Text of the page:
When was the last time you stood back and tried to evaluate the performance of your organizations website? If you’ve fallen into the trap of letting your website take care of itself, now is the perfect time to take a look at what’s really going on, and to make any necessary changes.
To get started, pull all of the key staff members responsible for the website together for few minutes and consider:
- What are they key goals of your organization?
- What are the key goals of your website?
- Do the goals of your organisation and website align?
- Is your website actively helping you to achieve your organisational goals?
If you find yourself answering no or ‘could be better’ to the above questions, then you should consider undertaking a website health check. A website health check overviews every aspect of your website to determine how it is supporting your overall mission.
Some key elements that you should to consider in your website health check are:
Do you know who your audience is? Do you have more than one core audience? In order to determine how successful your website is, you first need to work out who your audience(s) are, as well as their needs.
Beyond this, you need to consider the reasons why your website was initially established. What is your website aiming to achieve? Has this changed over time? And does this aim align with the audiences you believe you are catering to?
Finally, are the audiences coming to your website the same as the audiences you believe are coming to the site?
Once you have determined your aims and your actual audiences, have a good look at the content on your website. Is it catering to the needs of your audience? Is it reflecting your organisation in the best light?
Your audience will visit your website because they find your content interesting and relevant. If you would like to improve the amount of first time and repeat visits to your website, consider using a content strategy.
Beware falling into the trap of populating your site with the same content as every other website you see. You need to convey relevant and useful information to your audience, but you don’t need to replicate every other website out there. Consider doing things differently. Perhaps you could pull in your social media properties and create a social media newsroom? Or perhaps your site could be enhanced by less text and more online video?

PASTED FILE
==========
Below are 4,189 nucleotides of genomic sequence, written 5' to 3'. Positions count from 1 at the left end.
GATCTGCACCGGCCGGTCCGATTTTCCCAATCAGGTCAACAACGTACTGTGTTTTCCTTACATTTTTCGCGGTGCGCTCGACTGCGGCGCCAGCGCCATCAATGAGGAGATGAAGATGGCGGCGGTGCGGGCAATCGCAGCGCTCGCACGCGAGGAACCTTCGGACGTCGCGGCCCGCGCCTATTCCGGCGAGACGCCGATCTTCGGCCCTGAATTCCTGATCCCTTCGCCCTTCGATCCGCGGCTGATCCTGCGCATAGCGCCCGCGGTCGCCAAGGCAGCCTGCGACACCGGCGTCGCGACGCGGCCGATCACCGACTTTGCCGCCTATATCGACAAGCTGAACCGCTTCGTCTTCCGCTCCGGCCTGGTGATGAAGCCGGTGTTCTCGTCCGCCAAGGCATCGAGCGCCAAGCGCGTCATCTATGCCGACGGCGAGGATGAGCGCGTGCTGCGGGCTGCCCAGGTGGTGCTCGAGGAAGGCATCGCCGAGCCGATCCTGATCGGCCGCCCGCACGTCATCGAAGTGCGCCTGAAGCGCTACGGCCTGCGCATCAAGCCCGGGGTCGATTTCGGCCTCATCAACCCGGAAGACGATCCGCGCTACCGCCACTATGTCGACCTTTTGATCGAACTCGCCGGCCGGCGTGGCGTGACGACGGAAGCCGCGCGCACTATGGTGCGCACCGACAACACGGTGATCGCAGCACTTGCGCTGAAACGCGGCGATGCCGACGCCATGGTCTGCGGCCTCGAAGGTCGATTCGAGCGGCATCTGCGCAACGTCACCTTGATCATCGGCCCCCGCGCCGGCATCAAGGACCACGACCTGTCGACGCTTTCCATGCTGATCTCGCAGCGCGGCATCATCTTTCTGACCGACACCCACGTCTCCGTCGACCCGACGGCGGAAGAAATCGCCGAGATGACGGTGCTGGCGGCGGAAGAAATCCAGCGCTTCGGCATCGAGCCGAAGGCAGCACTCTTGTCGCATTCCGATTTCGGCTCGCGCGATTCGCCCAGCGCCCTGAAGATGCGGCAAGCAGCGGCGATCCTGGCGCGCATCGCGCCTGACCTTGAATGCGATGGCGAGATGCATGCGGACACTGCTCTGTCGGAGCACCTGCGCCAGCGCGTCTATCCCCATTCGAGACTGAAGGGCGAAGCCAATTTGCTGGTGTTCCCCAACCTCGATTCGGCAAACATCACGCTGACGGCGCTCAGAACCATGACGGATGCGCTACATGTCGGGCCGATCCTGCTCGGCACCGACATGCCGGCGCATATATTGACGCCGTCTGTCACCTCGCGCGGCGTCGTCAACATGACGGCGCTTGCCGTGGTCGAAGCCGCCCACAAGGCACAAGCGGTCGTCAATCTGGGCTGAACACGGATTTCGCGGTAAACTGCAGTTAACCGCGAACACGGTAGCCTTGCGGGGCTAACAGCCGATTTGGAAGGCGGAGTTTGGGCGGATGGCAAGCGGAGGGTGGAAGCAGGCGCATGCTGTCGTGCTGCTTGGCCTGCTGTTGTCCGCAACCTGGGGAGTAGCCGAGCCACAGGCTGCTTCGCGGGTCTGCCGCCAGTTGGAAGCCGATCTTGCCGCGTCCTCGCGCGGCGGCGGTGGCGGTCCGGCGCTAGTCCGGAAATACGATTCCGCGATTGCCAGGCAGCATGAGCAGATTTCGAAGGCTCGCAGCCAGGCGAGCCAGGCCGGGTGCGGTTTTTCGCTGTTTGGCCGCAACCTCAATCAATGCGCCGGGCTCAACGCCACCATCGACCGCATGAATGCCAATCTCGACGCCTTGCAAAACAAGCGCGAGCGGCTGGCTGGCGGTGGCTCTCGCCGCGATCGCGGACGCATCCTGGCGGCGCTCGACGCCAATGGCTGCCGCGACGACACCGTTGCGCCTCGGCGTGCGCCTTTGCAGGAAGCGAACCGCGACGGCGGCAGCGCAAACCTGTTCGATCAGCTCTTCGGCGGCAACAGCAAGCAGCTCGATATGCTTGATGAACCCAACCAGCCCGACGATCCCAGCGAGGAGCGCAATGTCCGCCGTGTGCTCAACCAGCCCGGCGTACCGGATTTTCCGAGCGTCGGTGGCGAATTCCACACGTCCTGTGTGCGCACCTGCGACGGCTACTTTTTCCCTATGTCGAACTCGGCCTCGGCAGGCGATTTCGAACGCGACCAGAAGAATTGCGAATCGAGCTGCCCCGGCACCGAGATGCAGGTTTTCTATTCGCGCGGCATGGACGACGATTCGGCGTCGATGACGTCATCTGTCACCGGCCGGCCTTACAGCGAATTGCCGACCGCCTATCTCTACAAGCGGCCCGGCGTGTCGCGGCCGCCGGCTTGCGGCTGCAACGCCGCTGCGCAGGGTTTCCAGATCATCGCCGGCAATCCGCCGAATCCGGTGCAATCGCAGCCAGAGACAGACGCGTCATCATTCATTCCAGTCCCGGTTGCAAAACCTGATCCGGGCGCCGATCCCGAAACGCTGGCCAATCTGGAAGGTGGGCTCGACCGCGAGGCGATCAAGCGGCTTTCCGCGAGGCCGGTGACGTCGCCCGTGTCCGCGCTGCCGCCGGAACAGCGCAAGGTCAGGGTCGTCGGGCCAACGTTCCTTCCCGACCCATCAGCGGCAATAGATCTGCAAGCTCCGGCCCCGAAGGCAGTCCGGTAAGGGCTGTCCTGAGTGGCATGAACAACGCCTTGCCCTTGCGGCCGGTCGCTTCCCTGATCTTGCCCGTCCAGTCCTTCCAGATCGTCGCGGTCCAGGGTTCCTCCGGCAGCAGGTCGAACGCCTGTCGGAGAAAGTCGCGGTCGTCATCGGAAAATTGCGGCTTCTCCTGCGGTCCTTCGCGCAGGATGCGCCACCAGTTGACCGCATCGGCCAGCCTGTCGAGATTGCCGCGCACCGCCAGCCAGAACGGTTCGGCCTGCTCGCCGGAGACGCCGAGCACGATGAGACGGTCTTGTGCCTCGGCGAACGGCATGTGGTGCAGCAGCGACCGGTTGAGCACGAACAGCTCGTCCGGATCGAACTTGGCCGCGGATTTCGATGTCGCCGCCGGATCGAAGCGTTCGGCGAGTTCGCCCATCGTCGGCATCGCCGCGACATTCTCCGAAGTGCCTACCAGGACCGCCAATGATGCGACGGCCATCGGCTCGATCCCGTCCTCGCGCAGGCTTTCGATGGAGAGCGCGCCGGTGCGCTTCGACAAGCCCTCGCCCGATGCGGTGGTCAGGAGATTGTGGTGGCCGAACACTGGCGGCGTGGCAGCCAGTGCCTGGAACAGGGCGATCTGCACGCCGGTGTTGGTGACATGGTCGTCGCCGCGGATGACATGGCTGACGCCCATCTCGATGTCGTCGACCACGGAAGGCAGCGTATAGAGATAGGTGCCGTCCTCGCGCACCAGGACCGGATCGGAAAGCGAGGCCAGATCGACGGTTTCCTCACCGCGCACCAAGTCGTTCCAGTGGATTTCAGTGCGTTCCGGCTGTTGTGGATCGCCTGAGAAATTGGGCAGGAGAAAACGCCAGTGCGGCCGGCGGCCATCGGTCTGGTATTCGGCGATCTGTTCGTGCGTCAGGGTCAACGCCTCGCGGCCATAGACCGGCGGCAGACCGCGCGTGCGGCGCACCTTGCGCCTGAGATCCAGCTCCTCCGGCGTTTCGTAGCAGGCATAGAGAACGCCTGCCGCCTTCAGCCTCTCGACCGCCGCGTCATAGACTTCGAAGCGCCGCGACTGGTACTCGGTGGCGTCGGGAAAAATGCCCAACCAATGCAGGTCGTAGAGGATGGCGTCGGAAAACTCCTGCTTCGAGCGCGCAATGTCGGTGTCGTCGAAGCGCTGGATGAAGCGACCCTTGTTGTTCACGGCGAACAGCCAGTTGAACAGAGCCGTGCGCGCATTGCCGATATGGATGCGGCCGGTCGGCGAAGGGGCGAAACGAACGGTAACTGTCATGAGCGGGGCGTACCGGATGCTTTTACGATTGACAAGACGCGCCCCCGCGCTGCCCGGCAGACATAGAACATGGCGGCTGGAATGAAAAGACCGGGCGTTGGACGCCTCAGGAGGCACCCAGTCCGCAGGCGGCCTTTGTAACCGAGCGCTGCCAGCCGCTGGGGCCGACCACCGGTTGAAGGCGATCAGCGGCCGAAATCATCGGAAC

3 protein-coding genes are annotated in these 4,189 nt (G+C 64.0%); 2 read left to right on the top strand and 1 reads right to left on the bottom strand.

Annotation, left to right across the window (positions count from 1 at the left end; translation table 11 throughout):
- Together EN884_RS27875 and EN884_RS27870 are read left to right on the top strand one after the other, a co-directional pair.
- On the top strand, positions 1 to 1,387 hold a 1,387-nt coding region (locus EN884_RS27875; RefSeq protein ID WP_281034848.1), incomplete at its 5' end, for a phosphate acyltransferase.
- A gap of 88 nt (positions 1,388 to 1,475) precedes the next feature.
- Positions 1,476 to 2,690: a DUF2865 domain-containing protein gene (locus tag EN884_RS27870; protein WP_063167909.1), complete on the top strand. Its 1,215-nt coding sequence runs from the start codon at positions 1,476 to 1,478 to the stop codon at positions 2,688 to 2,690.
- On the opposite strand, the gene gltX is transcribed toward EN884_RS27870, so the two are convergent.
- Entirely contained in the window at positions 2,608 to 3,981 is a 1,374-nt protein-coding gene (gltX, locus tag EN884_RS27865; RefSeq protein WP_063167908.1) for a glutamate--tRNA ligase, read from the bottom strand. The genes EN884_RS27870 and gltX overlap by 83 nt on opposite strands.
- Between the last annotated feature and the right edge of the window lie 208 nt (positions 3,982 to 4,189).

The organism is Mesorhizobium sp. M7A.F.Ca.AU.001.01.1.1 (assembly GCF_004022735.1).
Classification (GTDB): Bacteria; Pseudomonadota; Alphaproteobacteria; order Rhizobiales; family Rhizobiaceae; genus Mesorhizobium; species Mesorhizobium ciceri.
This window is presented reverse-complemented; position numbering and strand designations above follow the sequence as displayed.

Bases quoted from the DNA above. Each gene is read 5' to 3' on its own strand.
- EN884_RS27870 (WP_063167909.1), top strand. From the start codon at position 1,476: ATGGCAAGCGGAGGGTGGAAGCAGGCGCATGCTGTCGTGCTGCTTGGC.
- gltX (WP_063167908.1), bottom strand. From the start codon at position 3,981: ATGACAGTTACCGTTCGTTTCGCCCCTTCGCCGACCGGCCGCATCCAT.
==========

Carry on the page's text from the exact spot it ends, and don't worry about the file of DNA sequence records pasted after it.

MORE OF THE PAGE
Your website’s tone & copy
Talk to your audience, not at your audience. Ensure that your website encourages conversation where relevant, and doesn’t start every sentence with ‘At x organisation’, or ‘X organisation…’. For more details on your copy, please my last post (does your website make sense?)
Allow your organisation to sound like a person, rather than a brand. Consider what type of person your organisation would be if they were a person. Would they be compassionate? Fun? Serious? Quirky? If you can get a picture in your head of what your organisation would look/sound like as a person, ensure that your copy reflects this personality. Write as they would write.
Your information architecture
Take a look at the structure of your website. Does it make sense to your audience? Have you buried any pages 4 or more layers deep into your menus? Is it easy to find crucial elements such as your home page, relevant opportunities and your online donation processes? Are the links between pages consistent? Is your audience likely to navigate into certain areas of your site and become stuck? Why?
Your website’s traffic
How many people are visiting your website? How long are they hanging around for? How many return? You should be aiming to have visitors engage with your website for 2 minutes or more so that they can get a real sense of your organisation.
You should also be aiming for a bounce rate of under 30%. Bounce rates above this 30% mark indicate that your content is not engaging a large chunk of users who land on your website.
Information such as this plus much more can be found by using a free Google Analytics account.
How is your website faring so far? Part 2 of the healthcheck will be published next week.